Imagine you have a friend coming to stay over Christmas. You are very excited about this because you haven’t seen this friend in a number of years. You are looking forward to having the time to talk about old times and catch up on what is going on in your lives. You have a guest room but you haven’t had many guests recently so the room hasn’t been used all that much. It has become a catch all space. In fact the room has become a real mess. You know you have to get this room straightened out, made presentable before your guest gets here. You certainly wouldn’t want her to see it as it is now.
In a way we can see the season of Advent in this scenario. Our lives have become cluttered with so many concerns about family or job security, the economy and world events in general. We have so many things on our minds, so many projects we’ve yet to finish. We are so far behind schedule. We are just too busy to find some time to stop and think and pray. Maybe we don’t find missing Mass on Sunday all that big a deal.
That’s why John the Baptist is so important to this Advent season. John calls us to get our acts together, he calls us to get in touch with the real issues of our lives, issues we tend to avoid thinking about. He calls us to straighten the guest room of our lives and make room for the coming Christ – the Christ who comes into our lives daily in every friend or stranger we meet.
As in his own time so now in our time John calls people to repent. In the Judaic mind the religious sense of these words included the idea of “turning” to God from ways that are disobedient or displeasing to God. John calls each of us to honestly face those attitudes of mind and heart that exclude from our lives men and women who do not believe as we believe, men and women who live different life styles than we do, men and women who come from a different cultural background other than our own – men and women we often refer to as ‘those people.’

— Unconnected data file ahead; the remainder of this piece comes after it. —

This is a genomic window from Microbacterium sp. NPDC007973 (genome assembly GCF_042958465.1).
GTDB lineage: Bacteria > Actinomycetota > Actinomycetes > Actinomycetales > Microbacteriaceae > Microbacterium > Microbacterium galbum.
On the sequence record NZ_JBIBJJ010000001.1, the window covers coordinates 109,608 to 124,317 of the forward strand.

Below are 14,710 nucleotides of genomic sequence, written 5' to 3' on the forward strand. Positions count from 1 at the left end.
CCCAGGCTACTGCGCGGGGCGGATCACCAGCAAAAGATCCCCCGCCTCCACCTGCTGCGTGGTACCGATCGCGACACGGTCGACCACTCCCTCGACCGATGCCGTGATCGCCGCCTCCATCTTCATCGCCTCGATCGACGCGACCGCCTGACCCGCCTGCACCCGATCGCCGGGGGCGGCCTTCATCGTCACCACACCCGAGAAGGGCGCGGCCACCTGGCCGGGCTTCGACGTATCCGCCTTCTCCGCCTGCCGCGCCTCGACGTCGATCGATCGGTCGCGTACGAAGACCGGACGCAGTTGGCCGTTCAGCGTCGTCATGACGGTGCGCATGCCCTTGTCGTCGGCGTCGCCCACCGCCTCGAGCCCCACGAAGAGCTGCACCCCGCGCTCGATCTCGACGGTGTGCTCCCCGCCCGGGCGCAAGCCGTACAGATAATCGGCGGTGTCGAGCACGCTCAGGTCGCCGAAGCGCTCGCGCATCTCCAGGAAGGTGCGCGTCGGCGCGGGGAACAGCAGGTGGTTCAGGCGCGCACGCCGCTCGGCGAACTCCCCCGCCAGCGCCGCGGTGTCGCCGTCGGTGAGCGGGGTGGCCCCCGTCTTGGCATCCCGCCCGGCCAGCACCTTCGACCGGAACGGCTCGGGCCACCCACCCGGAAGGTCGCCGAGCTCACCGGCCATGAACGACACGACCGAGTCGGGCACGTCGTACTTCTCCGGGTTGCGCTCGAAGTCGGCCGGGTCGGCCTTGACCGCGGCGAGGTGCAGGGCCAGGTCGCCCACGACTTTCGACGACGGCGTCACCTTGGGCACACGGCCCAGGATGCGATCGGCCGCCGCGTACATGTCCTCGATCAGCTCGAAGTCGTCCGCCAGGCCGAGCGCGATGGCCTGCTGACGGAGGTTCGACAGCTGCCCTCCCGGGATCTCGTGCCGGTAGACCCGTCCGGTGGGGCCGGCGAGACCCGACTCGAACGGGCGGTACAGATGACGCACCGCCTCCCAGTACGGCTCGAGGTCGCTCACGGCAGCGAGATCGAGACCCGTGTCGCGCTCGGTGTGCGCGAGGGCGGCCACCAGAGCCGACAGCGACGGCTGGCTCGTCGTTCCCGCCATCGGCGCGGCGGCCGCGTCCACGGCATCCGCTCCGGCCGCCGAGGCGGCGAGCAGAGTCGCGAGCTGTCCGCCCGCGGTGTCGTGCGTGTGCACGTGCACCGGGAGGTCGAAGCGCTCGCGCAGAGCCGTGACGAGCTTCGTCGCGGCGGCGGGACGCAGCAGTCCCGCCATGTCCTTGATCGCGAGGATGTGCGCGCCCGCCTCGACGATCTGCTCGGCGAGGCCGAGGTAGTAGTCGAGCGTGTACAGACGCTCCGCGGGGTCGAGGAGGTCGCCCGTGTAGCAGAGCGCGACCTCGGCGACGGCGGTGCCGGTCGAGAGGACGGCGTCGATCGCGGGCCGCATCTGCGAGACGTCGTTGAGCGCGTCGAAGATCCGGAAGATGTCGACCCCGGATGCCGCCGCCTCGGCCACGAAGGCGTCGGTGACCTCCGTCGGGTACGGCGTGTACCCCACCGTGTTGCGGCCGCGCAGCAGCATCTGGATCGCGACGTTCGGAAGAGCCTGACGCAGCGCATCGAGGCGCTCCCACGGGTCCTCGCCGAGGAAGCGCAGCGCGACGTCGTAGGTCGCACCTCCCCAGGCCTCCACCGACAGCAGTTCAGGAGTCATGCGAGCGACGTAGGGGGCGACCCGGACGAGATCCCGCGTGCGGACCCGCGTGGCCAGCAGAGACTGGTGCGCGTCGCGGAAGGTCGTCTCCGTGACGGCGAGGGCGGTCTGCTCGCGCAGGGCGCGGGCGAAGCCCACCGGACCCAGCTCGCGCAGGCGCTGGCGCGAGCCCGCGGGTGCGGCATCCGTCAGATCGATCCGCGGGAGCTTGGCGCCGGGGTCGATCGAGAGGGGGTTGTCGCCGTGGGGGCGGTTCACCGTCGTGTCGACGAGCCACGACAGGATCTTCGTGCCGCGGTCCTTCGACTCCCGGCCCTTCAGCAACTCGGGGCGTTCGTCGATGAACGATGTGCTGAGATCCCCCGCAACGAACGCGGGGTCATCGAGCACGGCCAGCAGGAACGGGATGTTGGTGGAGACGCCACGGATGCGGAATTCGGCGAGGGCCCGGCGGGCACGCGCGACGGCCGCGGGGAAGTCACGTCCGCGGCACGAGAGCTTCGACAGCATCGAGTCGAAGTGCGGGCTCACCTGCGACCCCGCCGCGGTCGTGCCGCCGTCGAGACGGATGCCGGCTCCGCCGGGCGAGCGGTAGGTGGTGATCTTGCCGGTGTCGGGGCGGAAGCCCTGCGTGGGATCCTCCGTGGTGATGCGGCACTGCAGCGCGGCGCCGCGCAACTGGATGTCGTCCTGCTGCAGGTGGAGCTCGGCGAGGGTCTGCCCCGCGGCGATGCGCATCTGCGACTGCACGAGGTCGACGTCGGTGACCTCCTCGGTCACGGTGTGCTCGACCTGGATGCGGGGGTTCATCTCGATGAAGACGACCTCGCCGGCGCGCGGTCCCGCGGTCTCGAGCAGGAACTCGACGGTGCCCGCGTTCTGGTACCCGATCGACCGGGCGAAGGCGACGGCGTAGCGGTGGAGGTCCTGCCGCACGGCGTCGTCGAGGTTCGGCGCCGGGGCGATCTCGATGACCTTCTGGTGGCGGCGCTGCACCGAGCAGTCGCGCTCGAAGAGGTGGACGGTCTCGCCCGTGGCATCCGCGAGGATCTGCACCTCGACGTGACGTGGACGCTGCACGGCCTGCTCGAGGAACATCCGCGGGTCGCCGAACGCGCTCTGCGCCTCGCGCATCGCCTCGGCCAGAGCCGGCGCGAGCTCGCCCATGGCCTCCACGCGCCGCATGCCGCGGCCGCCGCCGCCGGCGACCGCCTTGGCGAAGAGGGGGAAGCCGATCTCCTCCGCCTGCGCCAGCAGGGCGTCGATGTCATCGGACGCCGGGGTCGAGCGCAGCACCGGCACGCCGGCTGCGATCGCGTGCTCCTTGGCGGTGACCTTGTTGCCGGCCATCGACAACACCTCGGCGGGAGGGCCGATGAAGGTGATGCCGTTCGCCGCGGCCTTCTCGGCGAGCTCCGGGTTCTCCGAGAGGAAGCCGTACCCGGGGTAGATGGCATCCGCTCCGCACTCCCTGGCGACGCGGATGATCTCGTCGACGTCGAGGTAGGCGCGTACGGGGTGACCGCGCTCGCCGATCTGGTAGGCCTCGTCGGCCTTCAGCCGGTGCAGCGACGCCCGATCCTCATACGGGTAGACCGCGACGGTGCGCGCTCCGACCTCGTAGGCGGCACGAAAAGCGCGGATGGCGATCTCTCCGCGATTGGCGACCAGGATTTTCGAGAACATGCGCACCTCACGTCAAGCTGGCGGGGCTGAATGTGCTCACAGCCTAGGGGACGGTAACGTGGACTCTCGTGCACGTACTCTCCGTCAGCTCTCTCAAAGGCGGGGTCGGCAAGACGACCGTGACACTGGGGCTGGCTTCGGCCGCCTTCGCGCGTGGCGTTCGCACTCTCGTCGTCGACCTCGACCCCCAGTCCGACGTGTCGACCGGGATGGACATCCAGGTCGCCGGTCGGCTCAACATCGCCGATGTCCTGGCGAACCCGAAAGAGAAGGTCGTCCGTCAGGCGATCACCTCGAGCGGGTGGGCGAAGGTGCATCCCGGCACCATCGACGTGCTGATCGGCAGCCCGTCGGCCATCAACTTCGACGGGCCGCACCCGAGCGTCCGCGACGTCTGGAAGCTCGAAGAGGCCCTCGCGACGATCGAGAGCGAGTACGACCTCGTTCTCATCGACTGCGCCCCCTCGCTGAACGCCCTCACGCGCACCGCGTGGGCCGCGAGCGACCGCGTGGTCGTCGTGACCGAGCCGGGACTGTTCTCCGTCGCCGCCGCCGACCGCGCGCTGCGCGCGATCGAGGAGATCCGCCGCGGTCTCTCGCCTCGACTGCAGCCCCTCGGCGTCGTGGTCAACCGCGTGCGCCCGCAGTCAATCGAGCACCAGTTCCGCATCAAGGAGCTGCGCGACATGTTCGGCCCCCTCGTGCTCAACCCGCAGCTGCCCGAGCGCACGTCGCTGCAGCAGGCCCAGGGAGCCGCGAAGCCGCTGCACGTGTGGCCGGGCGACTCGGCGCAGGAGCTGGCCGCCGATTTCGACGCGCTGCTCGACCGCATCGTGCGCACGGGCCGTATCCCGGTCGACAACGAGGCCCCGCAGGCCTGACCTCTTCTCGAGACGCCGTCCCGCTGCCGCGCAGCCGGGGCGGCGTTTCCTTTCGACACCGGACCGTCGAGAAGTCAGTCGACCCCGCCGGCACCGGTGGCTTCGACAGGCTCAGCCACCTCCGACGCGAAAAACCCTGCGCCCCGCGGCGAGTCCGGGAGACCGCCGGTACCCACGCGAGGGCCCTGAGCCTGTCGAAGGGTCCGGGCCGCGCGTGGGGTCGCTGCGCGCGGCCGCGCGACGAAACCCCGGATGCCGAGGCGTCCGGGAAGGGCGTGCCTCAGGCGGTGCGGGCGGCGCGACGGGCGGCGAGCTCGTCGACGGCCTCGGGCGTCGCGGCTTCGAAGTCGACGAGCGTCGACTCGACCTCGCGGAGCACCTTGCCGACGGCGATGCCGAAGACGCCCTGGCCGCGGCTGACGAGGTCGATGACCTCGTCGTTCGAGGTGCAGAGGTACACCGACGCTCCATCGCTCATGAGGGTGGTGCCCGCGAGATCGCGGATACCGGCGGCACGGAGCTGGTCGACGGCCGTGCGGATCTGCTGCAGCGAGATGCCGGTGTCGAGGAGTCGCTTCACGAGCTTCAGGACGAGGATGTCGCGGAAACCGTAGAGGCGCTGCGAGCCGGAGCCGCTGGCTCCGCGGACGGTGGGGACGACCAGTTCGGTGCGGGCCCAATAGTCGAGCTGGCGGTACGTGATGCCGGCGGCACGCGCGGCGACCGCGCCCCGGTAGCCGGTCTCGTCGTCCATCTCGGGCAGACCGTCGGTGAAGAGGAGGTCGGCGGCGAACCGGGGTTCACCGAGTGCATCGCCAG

Maybe our personal hills and valleys and crooked ways are because our hearts are caught up in our own desires to have the best for ourselves and for our families or maybe our hearts are hardened to friends, neighbours and strangers who are in need of help and support and we lack the willingness to share with the gifts with which we’ve been blessed with others. Maybe we tried and tried and tried again to overcome addictions to what we know to be our vices, but we find the hills too high, the valleys too deep, the road too crooked and we’re convinced we just don’t have the strength, the will power to really make any changes.
All these attitudes are the valleys and hills and crooked roads John calls each of us to repair so that God in Christ finds no hindrance as he seeks to come into our lives.
Those who first heard John’s word and tried to follow them showed their willingness to bring changes into the ways they lived by washing themselves in the waters of the Jordan River, the life source for the land of Israel. By this simple action they showed their desire to turn from their wicked ways so that God would forgive and forget all there transgressions. The sacrament of reconciliation is our way of washing in the life giving waters of God’s grace.
Here is a quote from someone’s Advent prayer,
“Come into my life. I trust you don’t mind if it is still messy. I believe you love me, because I need your love. I don’t fear you can’t find the way to my heart. Come and fill me with peace and the love only you can give.” “Come, Lord, Jesus, come into our home, into our family, into our struggles. Come and heal us, and give us joy again. Come and unite us and let us experience, each in our own way, a bit of the joy you are offering us now.”
As we continue this Mass may each of us make this prayer our own – come Lord Jesus, come into my life messy though it may be.